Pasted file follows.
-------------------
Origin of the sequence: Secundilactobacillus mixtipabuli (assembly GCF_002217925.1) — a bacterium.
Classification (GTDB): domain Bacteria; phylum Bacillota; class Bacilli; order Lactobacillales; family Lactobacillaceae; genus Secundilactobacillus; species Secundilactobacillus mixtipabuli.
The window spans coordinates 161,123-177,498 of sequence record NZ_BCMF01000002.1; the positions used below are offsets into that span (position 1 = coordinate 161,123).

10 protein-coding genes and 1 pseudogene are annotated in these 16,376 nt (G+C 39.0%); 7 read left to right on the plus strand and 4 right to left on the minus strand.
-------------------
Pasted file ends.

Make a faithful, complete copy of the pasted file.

Origin of the sequence: Secundilactobacillus mixtipabuli (assembly GCF_002217925.1) — a bacterium.
Classification (GTDB): domain Bacteria; phylum Bacillota; class Bacilli; order Lactobacillales; family Lactobacillaceae; genus Secundilactobacillus; species Secundilactobacillus mixtipabuli.
The window spans coordinates 161,123-177,498 of sequence record NZ_BCMF01000002.1; the positions used below are offsets into that span (position 1 = coordinate 161,123).

10 protein-coding genes and 1 pseudogene are annotated in these 16,376 nt (G+C 39.0%); 7 read left to right on the plus strand and 4 right to left on the minus strand.